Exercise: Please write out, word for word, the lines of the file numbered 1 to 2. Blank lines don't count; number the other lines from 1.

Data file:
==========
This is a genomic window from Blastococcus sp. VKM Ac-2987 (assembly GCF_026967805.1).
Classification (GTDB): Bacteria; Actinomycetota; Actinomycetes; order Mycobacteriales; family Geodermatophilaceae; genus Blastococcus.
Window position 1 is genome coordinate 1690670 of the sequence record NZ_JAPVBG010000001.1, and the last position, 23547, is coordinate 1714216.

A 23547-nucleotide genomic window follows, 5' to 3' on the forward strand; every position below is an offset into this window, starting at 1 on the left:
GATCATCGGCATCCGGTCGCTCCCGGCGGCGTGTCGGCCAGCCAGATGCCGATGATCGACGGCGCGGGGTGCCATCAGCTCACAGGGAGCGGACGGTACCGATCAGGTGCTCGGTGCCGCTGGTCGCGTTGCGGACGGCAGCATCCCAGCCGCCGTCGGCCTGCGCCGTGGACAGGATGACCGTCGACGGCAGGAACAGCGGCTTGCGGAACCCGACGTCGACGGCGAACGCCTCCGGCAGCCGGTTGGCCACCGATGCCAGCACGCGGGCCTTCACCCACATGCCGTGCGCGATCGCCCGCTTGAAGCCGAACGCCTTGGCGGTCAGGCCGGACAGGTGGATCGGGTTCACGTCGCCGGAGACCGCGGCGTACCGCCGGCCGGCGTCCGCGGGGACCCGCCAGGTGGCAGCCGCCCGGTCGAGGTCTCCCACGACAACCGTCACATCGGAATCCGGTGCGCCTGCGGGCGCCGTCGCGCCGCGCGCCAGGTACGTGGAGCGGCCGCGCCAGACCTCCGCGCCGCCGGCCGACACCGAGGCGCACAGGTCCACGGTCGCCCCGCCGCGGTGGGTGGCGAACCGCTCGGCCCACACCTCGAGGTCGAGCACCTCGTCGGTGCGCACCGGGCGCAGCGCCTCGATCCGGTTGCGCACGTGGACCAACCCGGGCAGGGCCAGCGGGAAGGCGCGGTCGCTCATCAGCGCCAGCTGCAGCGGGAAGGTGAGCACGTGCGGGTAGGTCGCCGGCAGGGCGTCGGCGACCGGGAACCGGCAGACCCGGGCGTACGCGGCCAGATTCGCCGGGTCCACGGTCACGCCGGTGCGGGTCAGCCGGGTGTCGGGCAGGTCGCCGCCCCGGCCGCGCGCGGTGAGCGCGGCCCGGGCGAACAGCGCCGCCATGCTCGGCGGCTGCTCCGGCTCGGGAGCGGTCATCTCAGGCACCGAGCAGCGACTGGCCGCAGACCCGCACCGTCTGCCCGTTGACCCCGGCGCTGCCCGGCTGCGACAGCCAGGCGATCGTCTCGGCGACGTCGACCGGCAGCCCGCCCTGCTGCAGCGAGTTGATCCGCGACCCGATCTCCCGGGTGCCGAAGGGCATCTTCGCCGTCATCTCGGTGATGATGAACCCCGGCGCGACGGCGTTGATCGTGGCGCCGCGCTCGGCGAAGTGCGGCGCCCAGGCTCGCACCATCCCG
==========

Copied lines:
This is a genomic window from Blastococcus sp. VKM Ac-2987 (assembly GCF_026967805.1).
Classification (GTDB): Bacteria; Actinomycetota; Actinomycetes; order Mycobacteriales; family Geodermatophilaceae; genus Blastococcus.